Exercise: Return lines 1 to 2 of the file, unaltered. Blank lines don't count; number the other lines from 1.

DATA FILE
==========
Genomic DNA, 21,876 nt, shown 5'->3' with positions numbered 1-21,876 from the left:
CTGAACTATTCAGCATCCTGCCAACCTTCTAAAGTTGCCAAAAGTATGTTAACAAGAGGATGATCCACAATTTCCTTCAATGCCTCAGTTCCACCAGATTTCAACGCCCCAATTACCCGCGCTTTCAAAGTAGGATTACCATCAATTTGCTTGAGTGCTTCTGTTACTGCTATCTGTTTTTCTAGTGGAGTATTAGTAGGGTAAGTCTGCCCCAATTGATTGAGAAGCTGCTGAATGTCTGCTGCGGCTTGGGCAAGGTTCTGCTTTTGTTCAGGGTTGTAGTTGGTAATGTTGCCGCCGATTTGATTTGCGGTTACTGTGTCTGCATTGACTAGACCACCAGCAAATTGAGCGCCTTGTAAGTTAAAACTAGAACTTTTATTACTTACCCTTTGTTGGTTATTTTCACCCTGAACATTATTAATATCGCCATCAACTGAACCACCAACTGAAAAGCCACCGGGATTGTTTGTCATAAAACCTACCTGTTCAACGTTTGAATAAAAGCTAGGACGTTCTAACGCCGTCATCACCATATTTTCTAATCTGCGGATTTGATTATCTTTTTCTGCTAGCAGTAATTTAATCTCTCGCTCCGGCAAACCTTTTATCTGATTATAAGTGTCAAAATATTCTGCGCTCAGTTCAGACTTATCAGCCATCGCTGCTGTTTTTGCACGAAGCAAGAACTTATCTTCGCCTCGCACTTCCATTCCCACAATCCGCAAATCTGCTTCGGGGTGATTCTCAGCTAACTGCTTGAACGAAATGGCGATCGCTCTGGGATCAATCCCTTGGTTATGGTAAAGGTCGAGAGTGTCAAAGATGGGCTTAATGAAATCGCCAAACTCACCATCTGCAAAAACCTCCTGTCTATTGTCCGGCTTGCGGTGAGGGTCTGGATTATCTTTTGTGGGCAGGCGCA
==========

Genomic DNA, 21,876 nt, shown 5'->3' with positions numbered 1-21,876 from the left:
CTGAACTATTCAGCATCCTGCCAACCTTCTAAAGTTGCCAAAAGTATGTTAACAAGAGGATGATCCACAATTTCCTTCAATGCCTCAGTTCCACCAGATTTCAACGCCCCAATTACCCGCGCTTTCAAAGTAGGATTACCATCAATTTGCTTGAGTGCTTCTGTTACTGCTATCTGTTTTTCTAGTGGAGTATTAGTAGGGTAAGTCTGCCCCAATTGATTGAGAAGCTGCTGAATGTCTGCTGCGGCTTGGGCAAGGTTCTGCTTTTGTTCAGGGTTGTAGTTGGTAATGTTGCCGCCGATTTGATTTGCGGTTACTGTGTCTGCATTGACTAGACCACCAGCAAATTGAGCGCCTTGTAAGTTAAAACTAGAACTTTTATTACTTACCCTTTGTTGGTTATTTTCACCCTGAACATTATTAATATCGCCATCAACTGAACCACCAACTGAAAAGCCACCGGGATTGTTTGTCATAAAACCTACCTGTTCAACGTTTGAATAAAAGCTAGGACGTTCTAACGCCGTCATCACCATATTTTCTAATCTGCGGATTTGATTATCTTTTTCTGCTAGCAGTAATTTAATCTCTCGCTCCGGCAAACCTTTTATCTGATTATAAGTGTCAAAATATTCTGCGCTCAGTTCAGACTTATCAGCCATCGCTGCTGTTTTTGCACGAAGCAAGAACTTATCTTCGCCTCGCACTTCCATTCCCACAATCCGCAAATCTGCTTCGGGGTGATTCTCAGCTAACTGCTTGAACGAAATGGCGATCGCTCTGGGATCAATCCCTTGGTTATGGTAAAGGTCGAGAGTGTCAAAGATGGGCTTAATGAAATCGCCAAACTCACCATCTGCAAAAACCTCCTGTCTATTGTCCGGCTTGCGGTGAGGGTCTGGATTATCTTTTGTGGGCAGGCGCA